Presentacion “Presy” Moreno Lopez could have led an easy life of luxury and privilege, but fate and her own choices shaped her life’s journey. An heiress to one of the greatest fortunes in the Philippines, she was born on 29 October 1935 at the San Juan de Dios Hospital in Pasay City, the third of five children of Eugenio “Eñing” Hofileña Lopez, Sr. and Pacita “Nitang” Moreno Lopez. She was the long-awaited unica hija, her birth a cause for celebration.
As recounted in the book Phoenix: The Saga of the Lopez Family, Don Eñing coincided Presy’s baptism with the inauguration of “The Boathouse,” his modernist mansion in Iloilo City, designed by Architect Fernando H. Ocampo. The Don invited members of Iloilo, Bacolod, and Manila societies for the occasion, with no less than President Manuel L. Quezon standing as godfather to the baby, and the beautiful Aurora Reyes Recto, Claro M. Recto’s second wife, as godmother.
First nicknamed “Inday,” Presy had a beautiful early childhood during the country’s “Peacetime Period,” a time shattered only by the onslaught of World War II in the Philippines on 8 December 1941. The war saw the Lopez family shuttling from the Dingle, Iloilo farm of Vicente and Julieta Arenas to a mountain camp in Dumingding, Iloilo, then to the Lopez Central in Fabrica, Negros Occidental, and finally to the summer capital of Baguio where the Lopez and Moreno clans waited out the war. It was during the family’s evacuation from Baguio to the lowlands of La Union on foot that nine year-old Presy would witness the horrors of war first-hand.
The end of WWII in the Philippines marked the period of reconstruction and rehabilitation. Don Eñing and his family lived for six months in San Juan then moved to the Elena Apartments, owned by his foster father, Vicente Lopez, where they stayed for two years before settling down in December 1947 in their own home at Dewey Blvd. corner Lancaster Street, Pasay City.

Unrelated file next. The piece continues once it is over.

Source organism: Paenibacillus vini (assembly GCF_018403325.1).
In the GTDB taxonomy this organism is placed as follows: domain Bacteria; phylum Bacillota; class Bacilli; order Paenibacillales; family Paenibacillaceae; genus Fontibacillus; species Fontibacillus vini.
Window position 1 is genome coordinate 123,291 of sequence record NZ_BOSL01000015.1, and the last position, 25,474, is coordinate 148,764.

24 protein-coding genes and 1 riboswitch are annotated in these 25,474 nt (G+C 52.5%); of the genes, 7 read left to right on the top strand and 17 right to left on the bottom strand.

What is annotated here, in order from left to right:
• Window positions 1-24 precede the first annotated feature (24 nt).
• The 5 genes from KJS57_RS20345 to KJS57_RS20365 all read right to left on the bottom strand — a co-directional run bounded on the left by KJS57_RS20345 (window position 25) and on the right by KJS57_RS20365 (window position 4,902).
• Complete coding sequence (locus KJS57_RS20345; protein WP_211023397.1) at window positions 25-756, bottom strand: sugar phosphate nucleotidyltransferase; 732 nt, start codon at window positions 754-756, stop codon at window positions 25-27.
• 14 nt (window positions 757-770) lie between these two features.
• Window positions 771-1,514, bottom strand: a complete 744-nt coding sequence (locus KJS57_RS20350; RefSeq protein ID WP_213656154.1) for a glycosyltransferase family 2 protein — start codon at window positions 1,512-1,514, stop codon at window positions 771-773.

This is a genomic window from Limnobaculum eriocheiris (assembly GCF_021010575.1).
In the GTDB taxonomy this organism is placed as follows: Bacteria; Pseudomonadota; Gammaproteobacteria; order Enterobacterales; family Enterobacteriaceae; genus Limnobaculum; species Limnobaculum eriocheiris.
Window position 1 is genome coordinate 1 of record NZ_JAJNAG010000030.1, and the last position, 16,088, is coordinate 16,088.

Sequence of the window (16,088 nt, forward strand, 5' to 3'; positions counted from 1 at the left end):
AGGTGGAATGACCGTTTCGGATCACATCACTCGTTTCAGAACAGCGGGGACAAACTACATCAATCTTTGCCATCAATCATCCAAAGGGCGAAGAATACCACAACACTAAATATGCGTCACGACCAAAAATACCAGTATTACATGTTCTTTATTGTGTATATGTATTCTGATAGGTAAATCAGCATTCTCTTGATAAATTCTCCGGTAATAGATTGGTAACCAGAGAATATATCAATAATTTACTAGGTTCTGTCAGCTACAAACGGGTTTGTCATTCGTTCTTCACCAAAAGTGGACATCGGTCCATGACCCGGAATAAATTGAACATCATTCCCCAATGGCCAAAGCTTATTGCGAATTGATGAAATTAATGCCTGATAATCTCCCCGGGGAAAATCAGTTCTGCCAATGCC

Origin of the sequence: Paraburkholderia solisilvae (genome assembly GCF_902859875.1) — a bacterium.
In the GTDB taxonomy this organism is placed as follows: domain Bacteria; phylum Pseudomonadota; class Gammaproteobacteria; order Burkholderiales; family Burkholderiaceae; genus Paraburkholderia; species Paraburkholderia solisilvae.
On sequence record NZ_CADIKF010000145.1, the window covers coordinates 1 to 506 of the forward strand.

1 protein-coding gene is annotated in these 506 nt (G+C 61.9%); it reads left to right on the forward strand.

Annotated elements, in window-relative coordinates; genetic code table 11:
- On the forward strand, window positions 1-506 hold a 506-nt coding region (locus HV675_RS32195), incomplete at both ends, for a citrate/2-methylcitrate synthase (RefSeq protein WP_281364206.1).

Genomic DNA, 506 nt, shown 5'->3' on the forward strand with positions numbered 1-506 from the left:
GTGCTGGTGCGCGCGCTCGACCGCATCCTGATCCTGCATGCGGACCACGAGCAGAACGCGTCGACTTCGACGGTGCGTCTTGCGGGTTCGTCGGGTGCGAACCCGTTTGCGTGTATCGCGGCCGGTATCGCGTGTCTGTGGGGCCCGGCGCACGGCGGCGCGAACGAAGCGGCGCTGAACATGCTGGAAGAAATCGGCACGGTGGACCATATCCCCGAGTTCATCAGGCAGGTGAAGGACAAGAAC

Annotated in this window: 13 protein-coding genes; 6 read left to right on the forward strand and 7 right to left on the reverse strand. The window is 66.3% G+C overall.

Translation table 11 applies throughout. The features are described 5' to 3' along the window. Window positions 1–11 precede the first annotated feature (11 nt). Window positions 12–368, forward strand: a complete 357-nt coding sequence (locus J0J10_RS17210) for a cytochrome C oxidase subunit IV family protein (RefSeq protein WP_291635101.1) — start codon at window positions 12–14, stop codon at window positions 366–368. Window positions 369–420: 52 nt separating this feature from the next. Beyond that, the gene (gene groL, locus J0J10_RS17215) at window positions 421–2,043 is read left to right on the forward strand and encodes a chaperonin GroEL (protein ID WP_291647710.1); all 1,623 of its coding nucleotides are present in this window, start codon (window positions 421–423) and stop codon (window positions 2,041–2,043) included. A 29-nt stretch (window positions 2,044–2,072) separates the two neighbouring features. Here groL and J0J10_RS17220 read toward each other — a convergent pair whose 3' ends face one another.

With her two older brothers, Geny and Oscar, off to the U.S. for their studies, Presy became the “Manang” to her two younger brothers, Manolo and Robbie, while at the same time developing a close relationship with her father and imbibing his work ethic, his regimented lifestyle, and love for good food, books, music, and travel. She also maintained early on a close relationship with her mother, Nitang. Summers were spent in the U.S., where Eñing acquired the Seacliff house in San Francisco, and in Europe where they went sightseeing and shopping, with all travel and accommodations carefully planned and arranged by Don Eñing. It was also during these travels that his children witnessed their father’s generosity with his employees, some of whom he took along in their travels. “Your father told me many times over,” Doña Nitang once told Geny, “that if you want to make money, give it away.” And that was what Eñing did.
When Presy was in her teens and starting to date, her father was quite strict with her. As Presy recounted, everytime her father would arrive from work and find boys visiting his unica hija, he would always tell them it was time to go even if they arrived just twenty minutes earlier. His stare was so forbidding that all he had to do was look and the boys would go. To offset her father’s strictness, Doña Nitang found ways to give her children more leeway without openly opposing her husband. And though the huge age gaps amongst the Lopez children at times caused rifts among them, the siblings maintained close relationships throughout their lives.